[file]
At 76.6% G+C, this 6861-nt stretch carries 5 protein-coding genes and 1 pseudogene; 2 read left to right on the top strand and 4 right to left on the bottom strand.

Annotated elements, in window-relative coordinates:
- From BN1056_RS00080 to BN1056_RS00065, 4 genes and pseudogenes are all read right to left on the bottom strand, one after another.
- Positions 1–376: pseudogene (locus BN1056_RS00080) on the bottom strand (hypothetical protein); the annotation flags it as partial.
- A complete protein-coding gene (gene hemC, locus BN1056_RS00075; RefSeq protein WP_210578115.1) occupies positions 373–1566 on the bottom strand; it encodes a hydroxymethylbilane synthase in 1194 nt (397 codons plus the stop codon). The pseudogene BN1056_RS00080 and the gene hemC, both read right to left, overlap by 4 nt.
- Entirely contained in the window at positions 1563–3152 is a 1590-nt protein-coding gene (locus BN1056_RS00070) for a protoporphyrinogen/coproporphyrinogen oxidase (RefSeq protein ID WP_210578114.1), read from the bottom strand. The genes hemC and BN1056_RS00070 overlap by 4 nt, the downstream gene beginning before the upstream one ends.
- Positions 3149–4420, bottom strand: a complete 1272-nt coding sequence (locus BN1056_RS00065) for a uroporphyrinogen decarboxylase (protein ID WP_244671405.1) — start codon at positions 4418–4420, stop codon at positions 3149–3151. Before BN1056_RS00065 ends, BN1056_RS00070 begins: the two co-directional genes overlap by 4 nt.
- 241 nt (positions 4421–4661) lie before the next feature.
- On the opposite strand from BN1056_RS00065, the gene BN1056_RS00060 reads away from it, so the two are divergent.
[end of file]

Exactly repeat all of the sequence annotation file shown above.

At 76.6% G+C, this 6861-nt stretch carries 5 protein-coding genes and 1 pseudogene; 2 read left to right on the top strand and 4 right to left on the bottom strand.

Annotated elements, in window-relative coordinates:
- From BN1056_RS00080 to BN1056_RS00065, 4 genes and pseudogenes are all read right to left on the bottom strand, one after another.
- Positions 1–376: pseudogene (locus BN1056_RS00080) on the bottom strand (hypothetical protein); the annotation flags it as partial.
- A complete protein-coding gene (gene hemC, locus BN1056_RS00075; RefSeq protein WP_210578115.1) occupies positions 373–1566 on the bottom strand; it encodes a hydroxymethylbilane synthase in 1194 nt (397 codons plus the stop codon). The pseudogene BN1056_RS00080 and the gene hemC, both read right to left, overlap by 4 nt.
- Entirely contained in the window at positions 1563–3152 is a 1590-nt protein-coding gene (locus BN1056_RS00070) for a protoporphyrinogen/coproporphyrinogen oxidase (RefSeq protein ID WP_210578114.1), read from the bottom strand. The genes hemC and BN1056_RS00070 overlap by 4 nt, the downstream gene beginning before the upstream one ends.
- Positions 3149–4420, bottom strand: a complete 1272-nt coding sequence (locus BN1056_RS00065) for a uroporphyrinogen decarboxylase (protein ID WP_244671405.1) — start codon at positions 4418–4420, stop codon at positions 3149–3151. Before BN1056_RS00065 ends, BN1056_RS00070 begins: the two co-directional genes overlap by 4 nt.
- 241 nt (positions 4421–4661) lie before the next feature.
- On the opposite strand from BN1056_RS00065, the gene BN1056_RS00060 reads away from it, so the two are divergent.